+0
Hi,
I've come across this sentence and I wonder whether it is correct. "We're also terribly sorry that there is roadworks on the route you usually take because ...". Shouldn't it be "there are roadworks?

Thank you.

1 2 3 4
Comments  (Page 2) 
Yoong LiatCambridge Advanced Learner's Dictionary: roadworks (US roadwork).

Longman Dictionary of Contemporary English: roadworks (plural) BrE.

Macmillan English Dictionary for Advanced Learners: roadworks noun (plural) AmE: roadwork.

Oxford Advanced Learner's Dictionary: noun (plural) BrE (NAmE) roadwork

Based on dictionaries, roadworks is a plural noun in BrE. In AmE, it is roadwork.
Seems fine to me.
CB wrote: I can't watch TV because I have a lot of works to do.

Shouldn't be 'work'? 'Roadworks' is plural but 'work' is an uncountable noun.
Site Hint: Check out our list of pronunciation videos.
I have seen the word with the final s many times in England. My main interest centers on the fact that the Collins Dictionary treats it with both a singular and a plural verb, which I find quite peculiar for a dictionary:
There's roadworks...
Roadworks are...


Cheers
CB
Cool BreezeI have seen the word with the final s many times in England. My main interest centers on the fact that the Collins Dictionary treats it with both a singular and a plural verb, which I find quite peculiar for a dictionary:
There's roadworks...
Roadworks are...


Cheers
CB
You wrote, 'I can't watch TV because I have a lot of works to do.'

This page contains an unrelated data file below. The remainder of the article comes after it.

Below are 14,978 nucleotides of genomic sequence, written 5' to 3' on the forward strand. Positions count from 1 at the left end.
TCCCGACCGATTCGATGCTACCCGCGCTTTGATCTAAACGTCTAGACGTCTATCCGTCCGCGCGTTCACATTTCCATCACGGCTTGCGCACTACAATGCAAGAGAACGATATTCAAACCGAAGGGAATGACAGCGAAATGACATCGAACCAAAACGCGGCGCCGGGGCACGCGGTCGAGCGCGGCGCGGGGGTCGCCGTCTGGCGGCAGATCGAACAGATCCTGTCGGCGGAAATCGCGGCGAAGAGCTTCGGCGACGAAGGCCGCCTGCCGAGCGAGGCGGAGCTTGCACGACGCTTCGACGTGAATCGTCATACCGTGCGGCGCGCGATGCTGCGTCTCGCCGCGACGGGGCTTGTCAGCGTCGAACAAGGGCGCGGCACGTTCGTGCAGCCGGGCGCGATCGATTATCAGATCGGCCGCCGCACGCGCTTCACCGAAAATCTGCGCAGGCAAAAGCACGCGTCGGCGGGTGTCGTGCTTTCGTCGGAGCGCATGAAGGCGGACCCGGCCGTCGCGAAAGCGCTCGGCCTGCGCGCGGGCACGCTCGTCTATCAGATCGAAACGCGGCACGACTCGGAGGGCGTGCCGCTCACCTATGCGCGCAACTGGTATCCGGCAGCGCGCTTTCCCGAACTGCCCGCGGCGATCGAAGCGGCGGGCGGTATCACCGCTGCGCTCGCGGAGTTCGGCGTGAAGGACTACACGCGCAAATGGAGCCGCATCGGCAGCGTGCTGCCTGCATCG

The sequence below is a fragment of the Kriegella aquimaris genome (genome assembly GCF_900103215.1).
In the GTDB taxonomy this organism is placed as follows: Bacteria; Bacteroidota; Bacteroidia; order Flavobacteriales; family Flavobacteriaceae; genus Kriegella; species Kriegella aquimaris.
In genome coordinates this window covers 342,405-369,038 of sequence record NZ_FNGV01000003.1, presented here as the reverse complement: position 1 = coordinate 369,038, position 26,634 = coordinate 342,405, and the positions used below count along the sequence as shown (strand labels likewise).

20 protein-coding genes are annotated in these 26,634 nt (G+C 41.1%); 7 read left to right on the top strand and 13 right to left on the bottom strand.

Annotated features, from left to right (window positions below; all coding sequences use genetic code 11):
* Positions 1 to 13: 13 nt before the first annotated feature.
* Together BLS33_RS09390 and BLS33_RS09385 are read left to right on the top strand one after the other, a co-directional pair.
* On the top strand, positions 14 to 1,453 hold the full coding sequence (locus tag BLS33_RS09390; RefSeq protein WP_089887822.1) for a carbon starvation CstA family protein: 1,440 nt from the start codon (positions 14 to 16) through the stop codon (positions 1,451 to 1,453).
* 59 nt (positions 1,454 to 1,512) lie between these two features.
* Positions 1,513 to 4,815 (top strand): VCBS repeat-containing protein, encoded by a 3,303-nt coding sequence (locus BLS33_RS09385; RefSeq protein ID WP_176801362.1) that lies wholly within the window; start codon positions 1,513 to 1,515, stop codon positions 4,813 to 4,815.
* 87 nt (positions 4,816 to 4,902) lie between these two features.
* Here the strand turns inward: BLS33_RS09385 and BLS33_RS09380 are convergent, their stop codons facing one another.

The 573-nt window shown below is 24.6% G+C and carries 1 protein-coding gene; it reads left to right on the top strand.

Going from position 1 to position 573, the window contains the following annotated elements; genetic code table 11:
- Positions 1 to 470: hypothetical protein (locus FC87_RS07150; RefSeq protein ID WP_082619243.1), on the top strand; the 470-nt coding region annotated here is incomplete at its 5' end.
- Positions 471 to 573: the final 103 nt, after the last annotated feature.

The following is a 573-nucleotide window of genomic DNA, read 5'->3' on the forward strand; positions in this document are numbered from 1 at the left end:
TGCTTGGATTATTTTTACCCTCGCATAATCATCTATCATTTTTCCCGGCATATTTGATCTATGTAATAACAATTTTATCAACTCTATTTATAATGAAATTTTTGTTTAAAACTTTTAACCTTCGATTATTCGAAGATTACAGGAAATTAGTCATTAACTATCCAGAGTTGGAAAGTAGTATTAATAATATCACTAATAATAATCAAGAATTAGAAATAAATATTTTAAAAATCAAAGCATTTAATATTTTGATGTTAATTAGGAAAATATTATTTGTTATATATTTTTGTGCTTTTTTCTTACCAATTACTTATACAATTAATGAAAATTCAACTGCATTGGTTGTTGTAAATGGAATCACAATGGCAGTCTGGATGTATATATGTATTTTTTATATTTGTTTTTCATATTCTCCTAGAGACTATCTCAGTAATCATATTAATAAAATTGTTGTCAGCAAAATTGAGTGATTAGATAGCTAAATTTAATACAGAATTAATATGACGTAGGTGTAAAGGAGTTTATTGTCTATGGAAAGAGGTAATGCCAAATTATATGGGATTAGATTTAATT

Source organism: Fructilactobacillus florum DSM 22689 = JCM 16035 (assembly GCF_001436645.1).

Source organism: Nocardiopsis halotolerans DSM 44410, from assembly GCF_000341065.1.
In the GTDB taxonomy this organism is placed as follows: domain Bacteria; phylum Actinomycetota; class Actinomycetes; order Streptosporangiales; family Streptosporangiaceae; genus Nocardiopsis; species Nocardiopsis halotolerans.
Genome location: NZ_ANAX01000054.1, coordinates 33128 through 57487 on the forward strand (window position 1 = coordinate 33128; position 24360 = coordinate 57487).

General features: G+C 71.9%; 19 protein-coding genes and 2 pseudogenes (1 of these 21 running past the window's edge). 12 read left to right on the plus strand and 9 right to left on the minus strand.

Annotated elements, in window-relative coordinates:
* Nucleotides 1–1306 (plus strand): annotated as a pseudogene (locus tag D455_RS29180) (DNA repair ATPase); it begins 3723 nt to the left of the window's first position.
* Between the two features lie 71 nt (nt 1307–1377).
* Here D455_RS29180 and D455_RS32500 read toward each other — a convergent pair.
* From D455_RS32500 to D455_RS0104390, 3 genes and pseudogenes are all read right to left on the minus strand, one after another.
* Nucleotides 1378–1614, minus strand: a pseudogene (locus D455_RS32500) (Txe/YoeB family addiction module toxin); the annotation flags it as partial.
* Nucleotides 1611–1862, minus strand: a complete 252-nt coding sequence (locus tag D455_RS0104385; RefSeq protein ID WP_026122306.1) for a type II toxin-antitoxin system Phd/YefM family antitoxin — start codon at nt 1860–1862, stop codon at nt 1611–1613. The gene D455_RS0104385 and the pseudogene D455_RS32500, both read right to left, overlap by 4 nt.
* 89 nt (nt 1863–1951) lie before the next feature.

My concern is you used 'works'. Shouldn't it be 'work' as 'work' in your sentence is not a countable noun? Therefore, IMO, the sentence should read as follows:

I can't watch TV because I have a lot of work to do.
Yoong LiatMy concern is you used 'works'. Shouldn't it be 'work' as 'work' in your sentence is not a countable noun? Therefore, IMO, the sentence should read as follows:

I can't watch TV because I have a lot of work to do.

Of course. I didn't think anyone would take works seriouusly.

Cheers
CB
Students: We have free audio pronunciation exercises.
Thank you all for this discussion!
Hi guys,

Remember that context is everything.

eg The exhibition featured many works by major artists.

Best wishes, Clive
CliveHi guys,

Remember that context is everything.

eg The exhibition featured many works by major artists.

Best wishes, Clive

Hello Clive

I agree with you. Here 'works' refers to the works of an artist, and 'work' is a countable noun.
Teachers: We supply a list of EFL job vacancies
To my knowledge, I am quite sure [roadwork] is used as a collective noun in its sigular form.

Roadwork on the Bay Bridge on ramp is scheduled between 12-01-06 to 12-10-06 from midnight to 6 am.
Show more